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04-28-2014

Recycling of PE-X

Industrial pipe system made from cross-linked polyethylene (PE-X)

When PE is cross-linked three-dimensionally, the low-temperature impact strength and stress cracking resistance of the material increase. In addition, the cross-linked PE (PE-X) can withstand higher temperatures. Applications for PE-X include, among others, insulation for medium- and high-voltage cables as well as piping for hot water and underfloor heating. It is difficult, however, to recycle products made from PE-X, since the cross-linked material can no longer be melted. In the course of a research project conducted at the Department of Polymer Engineering at the University of Akron, a new method for recycling PE-X has now been developed. In this method, the HDPE that was previously cross-linked with peroxides is subjected to ultrasonics in a single-screw extruder to break apart the cross-links between the molecular chains.

Extrusion with the aid of ultrasonics has for some time been used to de-vulcanize various elastomers. Until now, however, the energy introduced in the form of ultrasonic waves has resulted in overheating during processing of the cross-linked HDPE, causing a worsening of material properties. With improved control of the ultrasonic system, it is now possible to prevent this effect. Tests were conducted on a single-screw extruder equipped with two water-cooled ultrasonic heads. The ultrasonic action during extrusion breaks apart the cross-links, allowing the material to become fluid.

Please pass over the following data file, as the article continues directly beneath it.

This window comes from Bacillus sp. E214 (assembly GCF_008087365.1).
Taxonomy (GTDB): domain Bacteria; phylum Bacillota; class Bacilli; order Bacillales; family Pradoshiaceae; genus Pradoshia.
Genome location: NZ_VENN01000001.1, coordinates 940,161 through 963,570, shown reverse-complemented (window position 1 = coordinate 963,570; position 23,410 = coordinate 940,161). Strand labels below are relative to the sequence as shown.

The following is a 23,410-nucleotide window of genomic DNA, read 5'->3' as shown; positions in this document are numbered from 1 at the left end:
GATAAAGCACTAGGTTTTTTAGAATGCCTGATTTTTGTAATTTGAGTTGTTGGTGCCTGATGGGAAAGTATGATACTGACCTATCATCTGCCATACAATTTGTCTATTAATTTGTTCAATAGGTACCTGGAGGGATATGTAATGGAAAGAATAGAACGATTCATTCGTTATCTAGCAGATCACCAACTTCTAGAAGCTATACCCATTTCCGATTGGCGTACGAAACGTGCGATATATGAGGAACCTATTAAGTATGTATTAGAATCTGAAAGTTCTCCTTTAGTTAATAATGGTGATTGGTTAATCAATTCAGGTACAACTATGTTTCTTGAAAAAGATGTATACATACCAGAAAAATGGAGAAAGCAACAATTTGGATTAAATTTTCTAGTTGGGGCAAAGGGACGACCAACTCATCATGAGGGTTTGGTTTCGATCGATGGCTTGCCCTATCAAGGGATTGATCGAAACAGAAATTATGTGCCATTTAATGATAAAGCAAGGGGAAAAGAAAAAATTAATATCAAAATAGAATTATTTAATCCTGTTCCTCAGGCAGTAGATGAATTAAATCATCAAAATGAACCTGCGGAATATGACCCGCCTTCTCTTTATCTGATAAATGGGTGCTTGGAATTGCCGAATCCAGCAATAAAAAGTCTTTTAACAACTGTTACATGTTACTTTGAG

When investigating the mechanical properties of the material, it was found that the failure stress and elongation at break had changed only slightly compared to the original material. From this, the researchers conclude that during exposure to the ultrasonics primarily the cross-links between the molecular chains break, while the main macromolecular chains remain intact. Ultrasonically assisted processing of cross-linked HDPE in a single-screw extruder thus yields a melt-processible material with good mechanical properties. Further investigations will test the method on larger systems.

Dr.-Ing. Harald Sambale
sambale <AT> hanser.de

contact
Department of Polymer Engineering
Polymer Engineering Academic CenterThe University of Akron
250 South Forge Street
USA Akron, OH 44325-0301
Tel: +1 330 972 5281
Fax: +1 330 972 3406


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